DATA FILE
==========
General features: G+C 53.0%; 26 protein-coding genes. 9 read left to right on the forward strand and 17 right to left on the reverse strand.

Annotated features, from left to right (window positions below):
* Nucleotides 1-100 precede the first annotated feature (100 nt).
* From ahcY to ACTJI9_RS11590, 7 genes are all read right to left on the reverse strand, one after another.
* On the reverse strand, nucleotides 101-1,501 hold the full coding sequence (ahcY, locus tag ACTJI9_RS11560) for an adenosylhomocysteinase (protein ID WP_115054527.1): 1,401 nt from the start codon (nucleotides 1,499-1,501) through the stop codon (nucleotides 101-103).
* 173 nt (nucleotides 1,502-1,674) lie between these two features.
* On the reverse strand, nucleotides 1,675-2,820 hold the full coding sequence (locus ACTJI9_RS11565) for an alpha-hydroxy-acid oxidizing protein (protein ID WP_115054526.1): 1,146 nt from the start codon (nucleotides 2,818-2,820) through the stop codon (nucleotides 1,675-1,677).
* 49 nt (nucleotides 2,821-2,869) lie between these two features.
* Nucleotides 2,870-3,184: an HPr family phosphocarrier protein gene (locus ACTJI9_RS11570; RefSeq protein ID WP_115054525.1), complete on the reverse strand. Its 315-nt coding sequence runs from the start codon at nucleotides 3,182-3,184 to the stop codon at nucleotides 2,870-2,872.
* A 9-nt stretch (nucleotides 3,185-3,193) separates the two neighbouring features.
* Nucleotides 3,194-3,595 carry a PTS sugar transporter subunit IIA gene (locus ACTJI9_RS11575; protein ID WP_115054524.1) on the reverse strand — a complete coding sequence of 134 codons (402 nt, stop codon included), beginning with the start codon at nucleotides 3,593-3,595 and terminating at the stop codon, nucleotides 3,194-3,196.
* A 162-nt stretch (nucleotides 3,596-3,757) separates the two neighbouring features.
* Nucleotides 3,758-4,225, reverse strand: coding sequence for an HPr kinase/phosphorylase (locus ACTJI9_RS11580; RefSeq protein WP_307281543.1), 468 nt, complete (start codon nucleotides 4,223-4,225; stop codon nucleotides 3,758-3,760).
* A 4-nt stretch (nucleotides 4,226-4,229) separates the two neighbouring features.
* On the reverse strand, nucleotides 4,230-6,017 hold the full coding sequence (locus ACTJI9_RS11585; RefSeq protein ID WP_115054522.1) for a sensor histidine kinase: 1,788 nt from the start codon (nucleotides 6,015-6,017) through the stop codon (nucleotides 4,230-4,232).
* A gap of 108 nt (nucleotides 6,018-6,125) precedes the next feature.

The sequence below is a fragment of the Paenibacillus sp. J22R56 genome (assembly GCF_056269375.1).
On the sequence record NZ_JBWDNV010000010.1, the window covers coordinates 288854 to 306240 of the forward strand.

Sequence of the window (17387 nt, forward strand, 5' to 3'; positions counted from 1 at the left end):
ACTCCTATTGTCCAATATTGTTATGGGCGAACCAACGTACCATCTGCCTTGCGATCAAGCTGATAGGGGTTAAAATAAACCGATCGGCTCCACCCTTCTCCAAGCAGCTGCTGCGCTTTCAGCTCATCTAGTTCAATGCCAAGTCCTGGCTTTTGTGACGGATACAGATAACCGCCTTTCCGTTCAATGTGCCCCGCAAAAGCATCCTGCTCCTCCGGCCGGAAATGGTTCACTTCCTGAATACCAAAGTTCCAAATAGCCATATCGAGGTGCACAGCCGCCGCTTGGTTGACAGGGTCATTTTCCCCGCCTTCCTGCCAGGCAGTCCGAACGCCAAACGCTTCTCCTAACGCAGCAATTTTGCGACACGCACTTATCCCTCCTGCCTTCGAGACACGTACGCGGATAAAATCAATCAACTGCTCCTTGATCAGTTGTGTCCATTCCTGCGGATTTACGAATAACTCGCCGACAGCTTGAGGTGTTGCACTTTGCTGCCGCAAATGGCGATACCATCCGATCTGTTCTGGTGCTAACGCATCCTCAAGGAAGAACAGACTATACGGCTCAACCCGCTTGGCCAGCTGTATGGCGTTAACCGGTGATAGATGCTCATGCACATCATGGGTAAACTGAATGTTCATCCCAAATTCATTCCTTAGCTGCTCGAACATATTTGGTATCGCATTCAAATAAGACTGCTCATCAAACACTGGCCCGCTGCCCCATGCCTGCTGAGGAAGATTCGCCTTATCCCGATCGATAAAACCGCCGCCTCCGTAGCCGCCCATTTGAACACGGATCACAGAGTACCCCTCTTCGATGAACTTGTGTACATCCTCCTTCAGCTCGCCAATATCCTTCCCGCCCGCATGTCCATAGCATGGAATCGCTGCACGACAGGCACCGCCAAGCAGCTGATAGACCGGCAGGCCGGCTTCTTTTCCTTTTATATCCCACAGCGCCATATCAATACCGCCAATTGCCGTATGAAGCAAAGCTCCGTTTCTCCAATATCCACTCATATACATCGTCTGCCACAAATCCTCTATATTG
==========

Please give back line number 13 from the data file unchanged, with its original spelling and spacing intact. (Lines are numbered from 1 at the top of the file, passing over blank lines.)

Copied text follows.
* Nucleotides 3,758-4,225, reverse strand: coding sequence for an HPr kinase/phosphorylase (locus ACTJI9_RS11580; RefSeq protein WP_307281543.1), 468 nt, complete (start codon nucleotides 4,223-4,225; stop codon nucleotides 3,758-3,760).